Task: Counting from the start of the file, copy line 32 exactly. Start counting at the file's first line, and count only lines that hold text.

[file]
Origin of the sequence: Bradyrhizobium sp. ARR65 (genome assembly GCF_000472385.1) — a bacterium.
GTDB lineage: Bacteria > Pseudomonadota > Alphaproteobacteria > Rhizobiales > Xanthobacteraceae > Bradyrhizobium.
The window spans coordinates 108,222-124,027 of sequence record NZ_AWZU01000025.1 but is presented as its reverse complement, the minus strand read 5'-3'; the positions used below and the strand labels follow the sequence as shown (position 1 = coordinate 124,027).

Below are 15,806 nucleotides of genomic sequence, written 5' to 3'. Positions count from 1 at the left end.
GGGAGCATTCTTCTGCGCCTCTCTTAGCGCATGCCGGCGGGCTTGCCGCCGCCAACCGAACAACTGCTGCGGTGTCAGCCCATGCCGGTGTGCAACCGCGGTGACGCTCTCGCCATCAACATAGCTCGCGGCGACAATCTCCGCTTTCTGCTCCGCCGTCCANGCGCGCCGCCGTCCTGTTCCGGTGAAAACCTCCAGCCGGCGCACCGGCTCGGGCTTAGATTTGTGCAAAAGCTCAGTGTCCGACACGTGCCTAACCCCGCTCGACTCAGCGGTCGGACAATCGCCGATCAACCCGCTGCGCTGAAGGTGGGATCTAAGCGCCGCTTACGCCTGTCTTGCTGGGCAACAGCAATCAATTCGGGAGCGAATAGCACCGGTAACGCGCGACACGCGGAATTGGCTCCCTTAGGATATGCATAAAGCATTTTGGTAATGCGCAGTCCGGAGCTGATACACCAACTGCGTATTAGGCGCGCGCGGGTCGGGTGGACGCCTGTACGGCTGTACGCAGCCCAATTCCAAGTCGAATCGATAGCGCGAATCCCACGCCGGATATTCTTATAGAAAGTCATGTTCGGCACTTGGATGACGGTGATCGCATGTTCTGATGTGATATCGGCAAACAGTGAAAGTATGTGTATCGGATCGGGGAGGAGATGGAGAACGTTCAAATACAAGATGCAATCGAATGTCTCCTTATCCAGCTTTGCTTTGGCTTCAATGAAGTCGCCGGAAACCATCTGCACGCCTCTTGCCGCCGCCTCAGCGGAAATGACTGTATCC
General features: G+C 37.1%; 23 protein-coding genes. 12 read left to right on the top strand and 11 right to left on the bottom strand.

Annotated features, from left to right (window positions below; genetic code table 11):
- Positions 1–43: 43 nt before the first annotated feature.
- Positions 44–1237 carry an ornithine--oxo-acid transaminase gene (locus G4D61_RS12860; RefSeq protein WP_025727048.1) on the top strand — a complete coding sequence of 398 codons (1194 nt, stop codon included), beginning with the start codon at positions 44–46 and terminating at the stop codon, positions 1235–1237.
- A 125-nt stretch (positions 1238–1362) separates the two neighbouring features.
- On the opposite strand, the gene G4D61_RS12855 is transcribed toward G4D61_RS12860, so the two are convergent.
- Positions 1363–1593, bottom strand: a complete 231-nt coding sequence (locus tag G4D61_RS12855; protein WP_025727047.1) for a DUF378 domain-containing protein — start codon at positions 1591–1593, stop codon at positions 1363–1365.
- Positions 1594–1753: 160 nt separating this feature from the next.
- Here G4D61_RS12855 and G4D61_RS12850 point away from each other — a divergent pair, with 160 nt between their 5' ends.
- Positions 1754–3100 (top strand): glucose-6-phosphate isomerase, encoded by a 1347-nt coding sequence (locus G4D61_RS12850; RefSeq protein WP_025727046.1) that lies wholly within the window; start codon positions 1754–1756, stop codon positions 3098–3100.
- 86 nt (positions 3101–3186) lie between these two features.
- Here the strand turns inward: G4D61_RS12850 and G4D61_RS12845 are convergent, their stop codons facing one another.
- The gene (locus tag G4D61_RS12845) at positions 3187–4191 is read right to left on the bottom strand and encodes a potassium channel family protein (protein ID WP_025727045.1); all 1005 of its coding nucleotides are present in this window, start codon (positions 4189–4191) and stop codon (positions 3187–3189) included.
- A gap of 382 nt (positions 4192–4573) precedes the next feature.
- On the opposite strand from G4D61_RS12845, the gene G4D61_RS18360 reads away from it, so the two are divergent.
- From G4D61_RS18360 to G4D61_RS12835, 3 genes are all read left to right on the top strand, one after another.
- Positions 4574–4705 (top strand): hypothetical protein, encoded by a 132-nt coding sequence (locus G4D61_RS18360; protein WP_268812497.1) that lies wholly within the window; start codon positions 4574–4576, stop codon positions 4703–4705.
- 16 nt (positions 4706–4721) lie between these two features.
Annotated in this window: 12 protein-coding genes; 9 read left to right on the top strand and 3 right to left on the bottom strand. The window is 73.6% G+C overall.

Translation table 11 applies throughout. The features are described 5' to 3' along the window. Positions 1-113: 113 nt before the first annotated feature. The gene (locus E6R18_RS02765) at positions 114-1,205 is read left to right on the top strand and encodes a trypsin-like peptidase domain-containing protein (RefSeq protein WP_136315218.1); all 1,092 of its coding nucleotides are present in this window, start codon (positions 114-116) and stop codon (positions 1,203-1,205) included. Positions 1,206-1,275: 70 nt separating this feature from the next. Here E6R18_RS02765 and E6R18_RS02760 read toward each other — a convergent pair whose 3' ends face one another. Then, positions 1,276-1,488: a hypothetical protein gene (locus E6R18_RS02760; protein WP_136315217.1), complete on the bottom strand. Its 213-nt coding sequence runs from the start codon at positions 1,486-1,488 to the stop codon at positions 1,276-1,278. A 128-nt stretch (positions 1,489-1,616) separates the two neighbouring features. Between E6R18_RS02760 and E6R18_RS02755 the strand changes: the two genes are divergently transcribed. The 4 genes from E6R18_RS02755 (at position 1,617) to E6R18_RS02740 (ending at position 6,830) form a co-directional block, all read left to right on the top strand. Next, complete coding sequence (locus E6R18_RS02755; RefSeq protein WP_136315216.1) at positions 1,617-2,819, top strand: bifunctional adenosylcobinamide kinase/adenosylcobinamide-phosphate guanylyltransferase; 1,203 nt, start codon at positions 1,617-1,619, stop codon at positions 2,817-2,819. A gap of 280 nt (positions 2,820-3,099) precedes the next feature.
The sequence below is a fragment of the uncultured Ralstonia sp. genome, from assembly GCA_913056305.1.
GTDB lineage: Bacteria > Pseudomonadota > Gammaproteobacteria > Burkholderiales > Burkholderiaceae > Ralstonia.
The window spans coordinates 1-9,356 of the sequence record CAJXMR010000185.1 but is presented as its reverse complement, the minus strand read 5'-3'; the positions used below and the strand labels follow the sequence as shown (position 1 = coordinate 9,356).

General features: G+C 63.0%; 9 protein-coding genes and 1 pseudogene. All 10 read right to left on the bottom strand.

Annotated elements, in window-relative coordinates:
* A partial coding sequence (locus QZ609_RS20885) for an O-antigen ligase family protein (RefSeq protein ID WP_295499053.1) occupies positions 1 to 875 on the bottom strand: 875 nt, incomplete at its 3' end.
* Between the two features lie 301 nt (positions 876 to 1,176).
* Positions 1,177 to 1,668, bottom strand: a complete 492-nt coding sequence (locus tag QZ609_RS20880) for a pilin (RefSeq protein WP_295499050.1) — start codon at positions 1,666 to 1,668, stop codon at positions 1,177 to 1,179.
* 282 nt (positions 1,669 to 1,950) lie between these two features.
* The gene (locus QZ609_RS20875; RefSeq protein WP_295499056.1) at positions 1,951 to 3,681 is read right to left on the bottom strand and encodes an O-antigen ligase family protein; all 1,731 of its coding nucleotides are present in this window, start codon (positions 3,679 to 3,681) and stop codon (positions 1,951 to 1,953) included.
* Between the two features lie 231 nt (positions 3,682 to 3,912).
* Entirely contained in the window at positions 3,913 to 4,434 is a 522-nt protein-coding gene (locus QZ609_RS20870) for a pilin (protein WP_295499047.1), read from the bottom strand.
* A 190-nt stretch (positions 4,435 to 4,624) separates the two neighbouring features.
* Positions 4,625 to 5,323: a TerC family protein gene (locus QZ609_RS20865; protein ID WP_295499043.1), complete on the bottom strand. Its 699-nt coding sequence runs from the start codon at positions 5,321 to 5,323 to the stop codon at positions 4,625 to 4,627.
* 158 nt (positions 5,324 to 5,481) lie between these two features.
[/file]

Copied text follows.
* Between the two features lie 301 nt (positions 876 to 1,176).